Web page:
Despite immediate steps that could have been taken to reduce the impact of the air embolism, the defendant surgeon told no one in the operating room of what had happened. He continued with the surgery, patched the heart, restarted Sandy’s heart, closed her chest and only then directed the patient be taken for hyperbaric chamber treatment. Whether this behavior reflected a cool, calm and professional surgeon, as claimed by the defendant, or the conduct of an arrogant cardiac surgeon as claimed by other professionals in the operating room added an element of drama to the case with the defendant anesthesiologist (named as a defendant before fully understanding the mechanism of the injury) denouncing the surgeon’s conduct. In a rare moment of ‘public’ self-preservation the anesthesiologist had written a candid note in the clinical records of what the surgeon had said and when, effectively distancing himself from the surgeon’s conduct. Usually, medical professionals are encouraged to write such statements in an incident report, which remains hidden from the patient, even during litigation.
Despite the obvious breach in standard of care (failing to ensure the line was devoid of air) and the unusually straightforward causation (injecting air directly into the brain will always cause a stroke which was well-imaged on multiple MRIs) the surgeon refused to admit liability.
Simplifying the Complexity of Heart and Lung By-Pass Procedure was Key to Proving Liability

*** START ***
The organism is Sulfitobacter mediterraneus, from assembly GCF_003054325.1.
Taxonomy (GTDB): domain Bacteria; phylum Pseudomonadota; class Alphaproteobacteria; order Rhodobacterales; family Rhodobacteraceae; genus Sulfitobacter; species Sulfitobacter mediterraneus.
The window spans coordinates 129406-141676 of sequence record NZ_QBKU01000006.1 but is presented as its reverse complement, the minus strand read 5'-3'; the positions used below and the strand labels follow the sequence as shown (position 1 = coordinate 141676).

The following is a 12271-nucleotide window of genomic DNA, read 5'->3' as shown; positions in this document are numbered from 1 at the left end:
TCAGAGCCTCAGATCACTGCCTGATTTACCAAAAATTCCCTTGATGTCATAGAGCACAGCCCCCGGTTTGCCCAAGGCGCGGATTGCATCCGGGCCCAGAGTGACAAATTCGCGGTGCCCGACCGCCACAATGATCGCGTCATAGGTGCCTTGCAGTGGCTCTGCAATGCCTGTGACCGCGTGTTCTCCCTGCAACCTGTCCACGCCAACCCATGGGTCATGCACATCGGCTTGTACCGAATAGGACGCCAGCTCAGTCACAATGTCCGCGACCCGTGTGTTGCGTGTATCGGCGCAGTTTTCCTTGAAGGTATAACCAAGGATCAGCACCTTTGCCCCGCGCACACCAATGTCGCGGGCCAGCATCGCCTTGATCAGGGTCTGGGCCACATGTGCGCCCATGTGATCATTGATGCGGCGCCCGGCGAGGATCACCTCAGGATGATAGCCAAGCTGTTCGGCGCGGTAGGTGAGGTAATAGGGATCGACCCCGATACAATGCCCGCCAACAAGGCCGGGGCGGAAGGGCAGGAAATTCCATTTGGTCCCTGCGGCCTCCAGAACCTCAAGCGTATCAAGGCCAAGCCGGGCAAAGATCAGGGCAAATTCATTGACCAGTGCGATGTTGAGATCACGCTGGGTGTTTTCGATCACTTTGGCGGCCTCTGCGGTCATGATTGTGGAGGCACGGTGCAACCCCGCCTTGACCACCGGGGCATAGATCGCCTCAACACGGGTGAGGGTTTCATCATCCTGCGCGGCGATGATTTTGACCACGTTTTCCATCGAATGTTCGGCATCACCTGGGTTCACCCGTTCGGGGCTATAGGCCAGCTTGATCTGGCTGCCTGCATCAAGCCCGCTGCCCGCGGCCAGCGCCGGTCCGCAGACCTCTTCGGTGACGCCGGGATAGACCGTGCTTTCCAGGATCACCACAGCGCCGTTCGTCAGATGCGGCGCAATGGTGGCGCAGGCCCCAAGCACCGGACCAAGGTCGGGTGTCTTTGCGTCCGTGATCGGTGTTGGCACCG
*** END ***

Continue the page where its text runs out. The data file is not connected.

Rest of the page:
Through the use of experienced and objective experts Angela demonstrated, in layman’s terms, how the errors had been made. By demystifying and simplifying the complex by-pass procedure it became easier to illustrate that the surgeon’s errors were fundamental in nature and negligent, not the result of an error in judgment or a recognized but unavoidable risk of the procedure, as originally argued by the surgeon.
A reconstruction of the heart and lung by-pass procedure by an expert perfusionist enabled an accurate calculation of the likely volume of air injected into the brain. The volume of air alone put the magnitude of the error into perspective.
Angela’s ability to assess the issues and engage experts to break down the component parts of the surgery was a critical component of proving the claim and securing a successful outcome for Sandy. While the costs of these expert reports are high, the costs are ultimately recovered from the defendant in the settlement.
Angela Price-Stephens is an English and Canadian lawyer who focuses on serious personal injury arising from the negligence of others, mostly health care professionals. Of her 25-year career approximately half of that time has been spent defending heath authorities, doctors and other healthcare professionals. That experience is now used exclusively for the benefit of injured patients.
For more information on this article, or for a confidential discussion of your claim, contact Angela Price-Stephens at 250 869 1124, or send her a confidential email at firstname.lastname@example.org